Last week, I stopped by Papyrus to pick out a Father’s Day card for Steve. Based on what I saw depicted in the cards, there are three things that dads are interested in: barbecuing, beer, and golf.

That’s the best that the greeting card industry can do? What about all the dads (including my husband) who have no interest in any of those subjects.  Instead of designing greeting cards around some image of men that is stuck in the 1950s, where are the cards with jokes about techno-geek dads or dads with tattoos?

Based on the cards I saw, men are the shallowest of creatures, barely evolved from Neanderthals. I saw cards that had pictures of cats expressing deeper thoughts than the sentiments on most Father’s Day cards.

Apparently, if there is cold beer in the fridge, a piece of red meat on the grill, and sports on the TV, all of a man’s dreams have been fulfilled. If Mother’s Day cards represented women as only caring about shopping for shoes, making cupcakes and going out for cocktails with the girls, we would be insulted. So why do these stereotypes perpetuate for men?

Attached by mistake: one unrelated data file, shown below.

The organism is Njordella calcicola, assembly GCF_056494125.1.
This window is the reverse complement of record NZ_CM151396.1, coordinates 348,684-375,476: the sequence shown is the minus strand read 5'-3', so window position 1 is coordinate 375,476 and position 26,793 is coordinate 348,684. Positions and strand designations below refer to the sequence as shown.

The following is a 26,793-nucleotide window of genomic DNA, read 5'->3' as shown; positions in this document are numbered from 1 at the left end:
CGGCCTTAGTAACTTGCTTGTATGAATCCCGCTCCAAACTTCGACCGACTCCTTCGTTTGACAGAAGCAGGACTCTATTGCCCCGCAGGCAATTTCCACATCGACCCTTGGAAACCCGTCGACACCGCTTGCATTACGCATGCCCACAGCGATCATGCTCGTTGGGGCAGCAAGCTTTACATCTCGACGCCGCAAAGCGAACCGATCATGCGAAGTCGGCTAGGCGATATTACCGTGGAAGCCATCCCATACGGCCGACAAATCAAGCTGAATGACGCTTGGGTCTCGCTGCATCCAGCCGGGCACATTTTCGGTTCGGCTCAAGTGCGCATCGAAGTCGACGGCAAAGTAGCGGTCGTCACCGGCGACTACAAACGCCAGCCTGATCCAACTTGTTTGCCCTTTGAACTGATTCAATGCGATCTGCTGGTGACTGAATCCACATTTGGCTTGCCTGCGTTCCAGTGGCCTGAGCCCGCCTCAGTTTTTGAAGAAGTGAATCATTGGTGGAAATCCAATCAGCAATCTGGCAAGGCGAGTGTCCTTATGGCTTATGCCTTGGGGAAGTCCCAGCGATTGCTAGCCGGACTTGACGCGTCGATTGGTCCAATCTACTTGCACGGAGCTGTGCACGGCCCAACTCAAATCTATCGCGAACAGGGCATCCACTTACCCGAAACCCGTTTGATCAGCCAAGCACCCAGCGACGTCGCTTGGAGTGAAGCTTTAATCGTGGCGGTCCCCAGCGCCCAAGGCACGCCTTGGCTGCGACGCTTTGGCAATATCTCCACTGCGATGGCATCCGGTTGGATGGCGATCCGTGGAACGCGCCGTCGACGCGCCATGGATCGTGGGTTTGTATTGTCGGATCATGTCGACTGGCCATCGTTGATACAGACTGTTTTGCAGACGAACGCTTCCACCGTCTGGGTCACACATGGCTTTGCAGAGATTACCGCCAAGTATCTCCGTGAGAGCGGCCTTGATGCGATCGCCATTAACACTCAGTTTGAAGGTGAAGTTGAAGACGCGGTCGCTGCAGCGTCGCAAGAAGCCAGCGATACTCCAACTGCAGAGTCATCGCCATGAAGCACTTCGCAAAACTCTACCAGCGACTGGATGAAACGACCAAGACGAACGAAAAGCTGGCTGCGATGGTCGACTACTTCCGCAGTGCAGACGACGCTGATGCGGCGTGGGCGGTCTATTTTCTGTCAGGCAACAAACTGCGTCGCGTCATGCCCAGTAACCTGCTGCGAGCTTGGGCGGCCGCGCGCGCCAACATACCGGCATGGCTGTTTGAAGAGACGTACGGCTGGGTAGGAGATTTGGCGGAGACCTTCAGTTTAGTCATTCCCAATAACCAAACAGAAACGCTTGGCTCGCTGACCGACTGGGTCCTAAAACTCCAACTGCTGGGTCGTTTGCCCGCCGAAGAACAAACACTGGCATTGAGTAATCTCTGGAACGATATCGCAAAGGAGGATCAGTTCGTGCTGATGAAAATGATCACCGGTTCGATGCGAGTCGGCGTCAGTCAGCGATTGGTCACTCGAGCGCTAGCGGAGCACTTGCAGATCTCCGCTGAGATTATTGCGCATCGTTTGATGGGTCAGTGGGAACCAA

Sure, men’s hobbies are an easy target for greeting cards, but what about the message communicated in the cards? How about honoring dads for working hard every day to take care of their families? Or helping their children build character and integrity? Or modeling respect for women by the way the treat their wives?

It’s certainly fine to poke fun at dads – Steve will tell you how I get a delightedly evil gleam in my eye when I find a way to tease him. But please, let’s not make the “men are idiots and if it wasn’t for the level-headed, smart women around them they would probably be running with scissors” attitude that seems to be in every TV commercial also the primary message for Father’s Day.

Mother’s Day cards are full of the heartfelt sentiments about how mom taught the important lessons in life and sacrificed for the sake of the kids. I think dad would appreciate hearing that once a year too.

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